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By now, most of us are familiar with the bad leader trope. Shows and movies like The Office and Horrible Bosses parody the worst possible qualities a boss could have, some of which may ring true to life. These so-called leaders lack empathy, fail at communicating, speak rashly, micromanage, and unwittingly abuse their employees. As a result, their employees become bitter, resentful, indifferent, or too distracted to do a good job.

While we clearly see what makes for poor leadership, it’s a bit less clear to discern what employees truly want in their leaders. Interestingly enough, we can find these answers by looking at the inverse behavior of these awful fictional bosses. The best leaders exhibit qualities that actually encourage employees to work harder. Let’s examine why by looking at five of the most in-demand leadership skills.

Honesty

A good leader shouldn’t lie to or hide things from his/her employees. There are of course exceptions when it comes to confidential information. But in general, leaders must be as transparent as possible. This means giving honest feedback to staff, admitting mistakes when they occur, and letting everyone in on new goals, developments, and challenges. Any HR business consultant can tell you that a leader who exhibits honesty will encourage honesty in employees, creating an open atmosphere where problems aren’t bottled up to fester and burst.

Responsiveness

Like honesty, responsiveness involves maintaining a clear line of communication between leaders and employees. Leaders must be able and willing to hear concerns and criticism from employees and then act on them. Bad leaders always think they’re in the right and scoff at negative feedback while doling it out. Good leaders accept any and all feedback and take action to resolve problems, whether or not they’re responsible for them to begin with. When employees see that their leaders truly listen to them, they’ll want to listen to their leaders as well.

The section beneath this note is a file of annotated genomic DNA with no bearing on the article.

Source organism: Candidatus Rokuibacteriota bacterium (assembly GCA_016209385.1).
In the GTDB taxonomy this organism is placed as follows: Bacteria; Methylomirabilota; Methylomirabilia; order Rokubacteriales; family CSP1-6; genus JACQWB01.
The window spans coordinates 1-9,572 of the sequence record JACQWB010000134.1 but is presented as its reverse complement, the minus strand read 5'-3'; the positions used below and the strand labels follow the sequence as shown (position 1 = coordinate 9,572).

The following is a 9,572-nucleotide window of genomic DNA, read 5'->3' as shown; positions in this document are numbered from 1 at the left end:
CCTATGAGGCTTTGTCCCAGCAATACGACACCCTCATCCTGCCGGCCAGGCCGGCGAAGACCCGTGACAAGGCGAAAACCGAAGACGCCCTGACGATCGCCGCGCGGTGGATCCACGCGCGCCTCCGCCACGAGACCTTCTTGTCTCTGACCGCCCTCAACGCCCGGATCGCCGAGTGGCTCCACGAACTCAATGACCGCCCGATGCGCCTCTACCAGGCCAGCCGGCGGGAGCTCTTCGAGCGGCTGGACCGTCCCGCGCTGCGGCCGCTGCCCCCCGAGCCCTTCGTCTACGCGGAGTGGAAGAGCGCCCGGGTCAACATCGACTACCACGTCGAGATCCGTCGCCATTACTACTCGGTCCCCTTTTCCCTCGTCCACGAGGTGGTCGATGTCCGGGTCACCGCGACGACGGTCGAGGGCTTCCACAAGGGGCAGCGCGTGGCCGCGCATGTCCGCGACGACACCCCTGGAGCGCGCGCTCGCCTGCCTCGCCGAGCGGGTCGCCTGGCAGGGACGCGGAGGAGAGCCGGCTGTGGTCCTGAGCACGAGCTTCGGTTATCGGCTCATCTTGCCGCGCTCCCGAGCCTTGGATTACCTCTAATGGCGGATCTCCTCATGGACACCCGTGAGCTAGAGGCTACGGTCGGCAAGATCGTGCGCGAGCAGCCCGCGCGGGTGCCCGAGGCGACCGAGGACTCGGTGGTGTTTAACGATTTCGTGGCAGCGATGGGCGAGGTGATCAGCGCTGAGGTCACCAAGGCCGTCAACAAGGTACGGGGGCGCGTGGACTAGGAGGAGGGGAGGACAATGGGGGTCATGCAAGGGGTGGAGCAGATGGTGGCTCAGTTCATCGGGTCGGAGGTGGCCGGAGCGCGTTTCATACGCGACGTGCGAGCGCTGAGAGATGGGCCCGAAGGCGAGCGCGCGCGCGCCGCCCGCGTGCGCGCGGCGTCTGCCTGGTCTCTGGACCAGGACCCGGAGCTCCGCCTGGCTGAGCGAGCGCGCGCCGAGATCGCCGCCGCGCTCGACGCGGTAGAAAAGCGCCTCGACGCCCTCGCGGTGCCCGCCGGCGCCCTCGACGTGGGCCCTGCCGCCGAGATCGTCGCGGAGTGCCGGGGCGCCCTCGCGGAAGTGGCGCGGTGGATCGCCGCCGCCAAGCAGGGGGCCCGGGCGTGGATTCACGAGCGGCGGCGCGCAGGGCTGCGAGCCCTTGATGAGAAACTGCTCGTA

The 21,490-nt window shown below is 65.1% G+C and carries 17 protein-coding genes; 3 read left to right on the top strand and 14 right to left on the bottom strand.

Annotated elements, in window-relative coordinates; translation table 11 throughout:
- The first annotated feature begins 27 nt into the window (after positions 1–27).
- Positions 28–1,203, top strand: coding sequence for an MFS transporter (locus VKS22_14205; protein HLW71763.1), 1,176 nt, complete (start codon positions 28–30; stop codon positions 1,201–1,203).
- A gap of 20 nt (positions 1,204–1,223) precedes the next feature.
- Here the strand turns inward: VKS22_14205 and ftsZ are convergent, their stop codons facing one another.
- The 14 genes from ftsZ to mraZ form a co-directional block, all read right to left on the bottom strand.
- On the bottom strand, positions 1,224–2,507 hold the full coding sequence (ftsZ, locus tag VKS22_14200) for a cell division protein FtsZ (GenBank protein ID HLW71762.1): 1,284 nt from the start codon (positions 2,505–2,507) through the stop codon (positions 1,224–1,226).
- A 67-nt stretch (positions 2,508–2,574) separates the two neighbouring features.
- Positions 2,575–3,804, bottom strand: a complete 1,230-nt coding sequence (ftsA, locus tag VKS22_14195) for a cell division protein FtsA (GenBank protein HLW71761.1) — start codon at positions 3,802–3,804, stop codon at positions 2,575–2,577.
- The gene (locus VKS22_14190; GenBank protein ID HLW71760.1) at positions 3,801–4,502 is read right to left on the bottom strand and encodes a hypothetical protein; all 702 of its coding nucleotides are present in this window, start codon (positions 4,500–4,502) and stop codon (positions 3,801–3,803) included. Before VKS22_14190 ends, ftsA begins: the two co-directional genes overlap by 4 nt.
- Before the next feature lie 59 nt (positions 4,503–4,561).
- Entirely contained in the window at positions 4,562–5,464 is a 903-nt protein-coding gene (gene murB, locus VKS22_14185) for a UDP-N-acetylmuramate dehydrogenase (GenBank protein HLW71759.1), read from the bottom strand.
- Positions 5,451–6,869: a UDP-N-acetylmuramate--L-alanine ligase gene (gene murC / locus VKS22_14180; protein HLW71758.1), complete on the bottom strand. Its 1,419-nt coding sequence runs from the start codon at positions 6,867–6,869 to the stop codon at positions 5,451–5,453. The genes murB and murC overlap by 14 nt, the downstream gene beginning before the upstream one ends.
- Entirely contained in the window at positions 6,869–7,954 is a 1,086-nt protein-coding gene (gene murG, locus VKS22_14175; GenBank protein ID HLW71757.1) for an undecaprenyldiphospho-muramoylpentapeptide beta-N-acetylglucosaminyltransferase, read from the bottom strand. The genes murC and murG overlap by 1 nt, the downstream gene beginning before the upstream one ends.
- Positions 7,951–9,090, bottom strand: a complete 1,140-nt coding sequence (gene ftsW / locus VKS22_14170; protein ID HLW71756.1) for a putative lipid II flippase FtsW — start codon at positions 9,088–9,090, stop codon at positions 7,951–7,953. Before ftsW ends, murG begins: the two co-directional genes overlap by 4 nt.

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Clear Instructions and Feedback

When consulting a business advisor to improve your company’s operations, they’ll probably indicate the importance of clarity. Clear instructions and guidelines help everyone do their job better. There should always be some flexibility, of course. But overall, employees will work harder and do a better job if they know exactly what they’re doing and why. If things aren’t completely clear or someone makes a mistake, they should also receive descriptive and constructive criticism to prevent these errors in the future. The best leaders train their employees with precise, coherent instructions, giving them helpful tips, corrections, and methods along the way.

Trust and Independence

If a leader has displayed honesty and trained his/her people well, employees should be trusted to do their job with little interference. According to business consulting services and employees, micromanagement is one of the least helpful and most annoying methods of leadership to deal with. Whether employees work in teams or alone, they want to be left to their work and trusted to do it well. If they have questions, they should feel comfortable enough to approach their leaders. Leaders should trust their people enough to not have to check in every half hour and pull them away from their work.

Passion

Employees want to work for someone who cares, not only about them but about the work being done. Indifference and cynicism can become highly contagious and negatively affect the entire workplace. Likewise, positive energy, devotion, and excitement can spread even faster. Even if not all employees share the same level of passion as their leaders, they will naturally feel better about their work if they encounter this energy. Of course, effective leadership doesn’t mean ignoring bad things when they happen, but remaining positive and seeking solutions rather than dwelling on the negative.